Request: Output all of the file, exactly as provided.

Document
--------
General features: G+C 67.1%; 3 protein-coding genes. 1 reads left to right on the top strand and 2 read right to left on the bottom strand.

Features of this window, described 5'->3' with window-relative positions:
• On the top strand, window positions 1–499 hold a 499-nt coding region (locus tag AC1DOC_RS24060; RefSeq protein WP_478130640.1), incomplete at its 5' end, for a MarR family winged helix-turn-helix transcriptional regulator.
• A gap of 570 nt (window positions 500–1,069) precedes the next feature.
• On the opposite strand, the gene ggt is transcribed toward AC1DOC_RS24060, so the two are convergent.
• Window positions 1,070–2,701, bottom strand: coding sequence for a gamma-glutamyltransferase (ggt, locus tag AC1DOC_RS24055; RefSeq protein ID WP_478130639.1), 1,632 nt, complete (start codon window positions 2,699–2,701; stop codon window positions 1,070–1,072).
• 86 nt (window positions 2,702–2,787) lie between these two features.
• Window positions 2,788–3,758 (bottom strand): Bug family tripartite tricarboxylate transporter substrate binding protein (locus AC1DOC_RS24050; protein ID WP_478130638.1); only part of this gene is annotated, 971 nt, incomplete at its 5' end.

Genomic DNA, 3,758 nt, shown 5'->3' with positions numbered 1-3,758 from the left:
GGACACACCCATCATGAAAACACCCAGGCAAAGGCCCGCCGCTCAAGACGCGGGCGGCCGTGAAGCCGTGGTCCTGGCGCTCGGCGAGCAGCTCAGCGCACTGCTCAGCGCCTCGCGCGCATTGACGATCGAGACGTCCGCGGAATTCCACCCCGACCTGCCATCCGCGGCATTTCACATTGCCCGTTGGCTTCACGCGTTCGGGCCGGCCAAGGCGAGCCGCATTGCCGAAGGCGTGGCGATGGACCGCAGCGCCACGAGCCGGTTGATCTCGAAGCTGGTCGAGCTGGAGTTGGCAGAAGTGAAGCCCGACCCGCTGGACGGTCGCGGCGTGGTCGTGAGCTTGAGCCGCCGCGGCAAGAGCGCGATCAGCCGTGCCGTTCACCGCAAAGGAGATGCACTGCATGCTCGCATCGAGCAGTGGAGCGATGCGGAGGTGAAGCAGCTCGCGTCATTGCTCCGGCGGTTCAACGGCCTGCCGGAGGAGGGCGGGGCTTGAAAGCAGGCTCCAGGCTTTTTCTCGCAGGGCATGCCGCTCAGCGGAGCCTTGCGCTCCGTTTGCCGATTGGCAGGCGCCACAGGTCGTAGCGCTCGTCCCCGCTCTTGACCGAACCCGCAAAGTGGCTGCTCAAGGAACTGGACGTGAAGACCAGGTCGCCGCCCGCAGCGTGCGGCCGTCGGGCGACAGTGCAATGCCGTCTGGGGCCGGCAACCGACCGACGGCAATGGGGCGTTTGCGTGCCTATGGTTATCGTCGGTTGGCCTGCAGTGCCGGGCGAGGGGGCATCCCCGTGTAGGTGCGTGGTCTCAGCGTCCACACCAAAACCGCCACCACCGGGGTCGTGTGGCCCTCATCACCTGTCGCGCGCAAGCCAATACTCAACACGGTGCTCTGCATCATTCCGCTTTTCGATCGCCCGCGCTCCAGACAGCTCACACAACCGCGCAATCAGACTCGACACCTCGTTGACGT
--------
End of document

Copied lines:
General features: G+C 67.1%; 3 protein-coding genes. 1 reads left to right on the top strand and 2 read right to left on the bottom strand.

Features of this window, described 5'->3' with window-relative positions:
• On the top strand, window positions 1–499 hold a 499-nt coding region (locus tag AC1DOC_RS24060; RefSeq protein WP_478130640.1), incomplete at its 5' end, for a MarR family winged helix-turn-helix transcriptional regulator.
• A gap of 570 nt (window positions 500–1,069) precedes the next feature.
• On the opposite strand, the gene ggt is transcribed toward AC1DOC_RS24060, so the two are convergent.
• Window positions 1,070–2,701, bottom strand: coding sequence for a gamma-glutamyltransferase (ggt, locus tag AC1DOC_RS24055; RefSeq protein ID WP_478130639.1), 1,632 nt, complete (start codon window positions 2,699–2,701; stop codon window positions 1,070–1,072).
• 86 nt (window positions 2,702–2,787) lie between these two features.
• Window positions 2,788–3,758 (bottom strand): Bug family tripartite tricarboxylate transporter substrate binding protein (locus AC1DOC_RS24050; protein ID WP_478130638.1); only part of this gene is annotated, 971 nt, incomplete at its 5' end.

Genomic DNA, 3,758 nt, shown 5'->3' with positions numbered 1-3,758 from the left:
GGACACACCCATCATGAAAACACCCAGGCAAAGGCCCGCCGCTCAAGACGCGGGCGGCCGTGAAGCCGTGGTCCTGGCGCTCGGCGAGCAGCTCAGCGCACTGCTCAGCGCCTCGCGCGCATTGACGATCGAGACGTCCGCGGAATTCCACCCCGACCTGCCATCCGCGGCATTTCACATTGCCCGTTGGCTTCACGCGTTCGGGCCGGCCAAGGCGAGCCGCATTGCCGAAGGCGTGGCGATGGACCGCAGCGCCACGAGCCGGTTGATCTCGAAGCTGGTCGAGCTGGAGTTGGCAGAAGTGAAGCCCGACCCGCTGGACGGTCGCGGCGTGGTCGTGAGCTTGAGCCGCCGCGGCAAGAGCGCGATCAGCCGTGCCGTTCACCGCAAAGGAGATGCACTGCATGCTCGCATCGAGCAGTGGAGCGATGCGGAGGTGAAGCAGCTCGCGTCATTGCTCCGGCGGTTCAACGGCCTGCCGGAGGAGGGCGGGGCTTGAAAGCAGGCTCCAGGCTTTTTCTCGCAGGGCATGCCGCTCAGCGGAGCCTTGCGCTCCGTTTGCCGATTGGCAGGCGCCACAGGTCGTAGCGCTCGTCCCCGCTCTTGACCGAACCCGCAAAGTGGCTGCTCAAGGAACTGGACGTGAAGACCAGGTCGCCGCCCGCAGCGTGCGGCCGTCGGGCGACAGTGCAATGCCGTCTGGGGCCGGCAACCGACCGACGGCAATGGGGCGTTTGCGTGCCTATGGTTATCGTCGGTTGGCCTGCAGTGCCGGGCGAGGGGGCATCCCCGTGTAGGTGCGTGGTCTCAGCGTCCACACCAAAACCGCCACCACCGGGGTCGTGTGGCCCTCATCACCTGTCGCGCGCAAGCCAATACTCAACACGGTGCTCTGCATCATTCCGCTTTTCGATCGCCCGCGCTCCAGACAGCTCACACAACCGCGCAATCAGACTCGACACCTCGTTGACGT